Check out the Cypress Fairbanks ISD cybersecurity webpage. It includes links to resources on student data privacy, cybersecurity awareness, cybersecurity current events, and an approved resources database.

PETE JUST, chief technology officer and chief operations officer, MSD of Wayne Township, Indianapolis, IN:

“The state of Indiana has developed grants and CyberSecurity initiatives for K–12 schools. It includes funding for a K12 Taskforce. There is a grant to establish managed security services, and a growing “CyberSec Resource Hub” for Indiana K–12 specific resources. We recently hosted a CyberSec Sim (Cybersecurity Simulation) at our statewide CoSN CTO Clinic with 150 tech leaders and we’re making the Sim available to use with their district teams.

“At the MSD of Wayne Township, we have a student data privacy agreement that we ask all data-related vendors to sign. We’ve done significant cybersecurity marketing and have run phishing campaigns (via InfoSec) with our staff for the past 18 months. These campaigns have improved the ‘water cooler conversations’ and end-user security compliance significantly. For the past two years we’ve also implemented a calendar of CyberSecurity reviews based on standards from the National Institute of Standards and Technology (NIST) that include penetration testing from different vendors.”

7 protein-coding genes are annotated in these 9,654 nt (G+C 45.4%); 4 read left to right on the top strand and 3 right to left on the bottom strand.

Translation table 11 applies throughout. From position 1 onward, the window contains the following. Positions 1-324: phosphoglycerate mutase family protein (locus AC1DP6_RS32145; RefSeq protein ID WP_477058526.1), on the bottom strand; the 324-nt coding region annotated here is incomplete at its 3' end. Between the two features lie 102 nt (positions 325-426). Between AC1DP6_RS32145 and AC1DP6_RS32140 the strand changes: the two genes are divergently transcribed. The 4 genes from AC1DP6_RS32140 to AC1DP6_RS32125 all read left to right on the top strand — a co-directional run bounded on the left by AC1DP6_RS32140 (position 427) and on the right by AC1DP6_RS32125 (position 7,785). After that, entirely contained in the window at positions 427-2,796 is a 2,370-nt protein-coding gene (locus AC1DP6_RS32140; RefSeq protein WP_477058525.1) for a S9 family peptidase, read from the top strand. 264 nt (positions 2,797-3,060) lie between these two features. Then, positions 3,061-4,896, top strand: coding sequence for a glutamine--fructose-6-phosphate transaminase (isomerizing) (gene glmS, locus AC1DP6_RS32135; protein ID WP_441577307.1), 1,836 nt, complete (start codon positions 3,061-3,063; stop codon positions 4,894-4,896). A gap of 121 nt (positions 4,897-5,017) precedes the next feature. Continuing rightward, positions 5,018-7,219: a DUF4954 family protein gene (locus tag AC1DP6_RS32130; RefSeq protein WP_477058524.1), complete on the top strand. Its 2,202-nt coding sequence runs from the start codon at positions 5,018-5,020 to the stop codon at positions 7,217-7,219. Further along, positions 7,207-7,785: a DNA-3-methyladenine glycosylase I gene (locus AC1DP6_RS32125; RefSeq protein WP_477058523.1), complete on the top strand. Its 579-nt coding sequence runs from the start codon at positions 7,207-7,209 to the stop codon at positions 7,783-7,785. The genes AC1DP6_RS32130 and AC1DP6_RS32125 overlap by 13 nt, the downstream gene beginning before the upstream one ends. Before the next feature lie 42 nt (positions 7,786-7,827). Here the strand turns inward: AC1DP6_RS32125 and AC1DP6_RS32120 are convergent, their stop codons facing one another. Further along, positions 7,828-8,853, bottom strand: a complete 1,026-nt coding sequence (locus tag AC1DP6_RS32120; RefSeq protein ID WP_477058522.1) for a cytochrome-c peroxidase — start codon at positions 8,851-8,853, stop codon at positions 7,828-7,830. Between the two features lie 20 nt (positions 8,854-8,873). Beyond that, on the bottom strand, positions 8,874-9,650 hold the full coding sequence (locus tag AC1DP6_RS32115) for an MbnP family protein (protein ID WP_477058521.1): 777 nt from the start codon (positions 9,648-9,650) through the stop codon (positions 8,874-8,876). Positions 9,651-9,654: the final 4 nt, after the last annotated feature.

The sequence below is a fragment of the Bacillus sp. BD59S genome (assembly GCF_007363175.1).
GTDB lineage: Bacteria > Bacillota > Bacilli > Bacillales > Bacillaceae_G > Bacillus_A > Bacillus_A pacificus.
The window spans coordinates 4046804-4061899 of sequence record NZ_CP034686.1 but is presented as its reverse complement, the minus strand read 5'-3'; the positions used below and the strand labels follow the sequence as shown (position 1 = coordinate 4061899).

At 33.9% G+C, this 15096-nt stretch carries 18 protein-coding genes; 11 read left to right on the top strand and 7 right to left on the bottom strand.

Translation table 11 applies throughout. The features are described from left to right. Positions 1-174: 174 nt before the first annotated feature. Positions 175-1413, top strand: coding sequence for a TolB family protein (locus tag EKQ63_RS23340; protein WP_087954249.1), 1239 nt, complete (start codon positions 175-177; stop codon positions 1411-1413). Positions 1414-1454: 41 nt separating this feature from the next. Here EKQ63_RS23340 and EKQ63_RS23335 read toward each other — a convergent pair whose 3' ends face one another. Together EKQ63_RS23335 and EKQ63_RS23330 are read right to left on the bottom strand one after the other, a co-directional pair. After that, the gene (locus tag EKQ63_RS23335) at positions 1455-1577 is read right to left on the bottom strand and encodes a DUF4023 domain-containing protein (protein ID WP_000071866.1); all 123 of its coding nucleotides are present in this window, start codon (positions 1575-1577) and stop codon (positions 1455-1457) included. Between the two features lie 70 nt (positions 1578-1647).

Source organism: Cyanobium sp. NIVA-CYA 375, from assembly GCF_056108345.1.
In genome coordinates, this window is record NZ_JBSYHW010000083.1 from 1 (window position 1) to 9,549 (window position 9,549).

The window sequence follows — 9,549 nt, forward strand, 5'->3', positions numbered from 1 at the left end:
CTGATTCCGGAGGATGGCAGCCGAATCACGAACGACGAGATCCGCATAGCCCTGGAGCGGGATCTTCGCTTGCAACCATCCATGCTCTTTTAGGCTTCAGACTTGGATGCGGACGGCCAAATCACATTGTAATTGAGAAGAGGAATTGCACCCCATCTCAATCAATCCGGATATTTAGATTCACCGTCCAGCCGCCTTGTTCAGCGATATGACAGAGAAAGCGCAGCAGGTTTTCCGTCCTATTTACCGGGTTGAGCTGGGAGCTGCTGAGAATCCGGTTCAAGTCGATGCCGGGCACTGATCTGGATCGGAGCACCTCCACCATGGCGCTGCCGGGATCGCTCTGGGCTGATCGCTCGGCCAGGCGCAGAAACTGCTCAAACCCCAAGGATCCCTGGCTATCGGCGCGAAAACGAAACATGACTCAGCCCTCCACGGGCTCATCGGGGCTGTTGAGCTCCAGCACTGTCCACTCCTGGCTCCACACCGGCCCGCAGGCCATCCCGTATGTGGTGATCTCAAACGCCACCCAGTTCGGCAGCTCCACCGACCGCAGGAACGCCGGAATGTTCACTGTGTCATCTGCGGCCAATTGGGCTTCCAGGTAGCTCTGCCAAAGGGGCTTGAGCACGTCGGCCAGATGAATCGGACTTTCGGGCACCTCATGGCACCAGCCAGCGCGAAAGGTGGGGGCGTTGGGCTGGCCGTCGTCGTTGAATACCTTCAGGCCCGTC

ELLEN MCDONNELL, assistant superintendent for curriculum, instruction, and technology, Tuckahoe (NY) Union Free School District:

“New York state has a new Data Privacy Law (Ed Law 2-d) which is changing the landscape of accountability and responsibility regarding not just student data, but staff data as well. Though the law has passed, regulations from the State Education Department are still in the works and we’re all in a holding pattern on specifics. In the meantime, we’re creating full lists of software used, including those free titles for teachers to use, redrafting our policies, and training our staff on cybersecurity.”

ANDREW WALLACE, director of technology, South Portland (ME) Schools:

“Maine’s Student Data Privacy Consortium is managed by the Maine Educational Technology Directors Association (METDA). We worked with a local law firm to create a common privacy agreement. Once one school gets a vendor partner to sign, any member school can use the agreement.”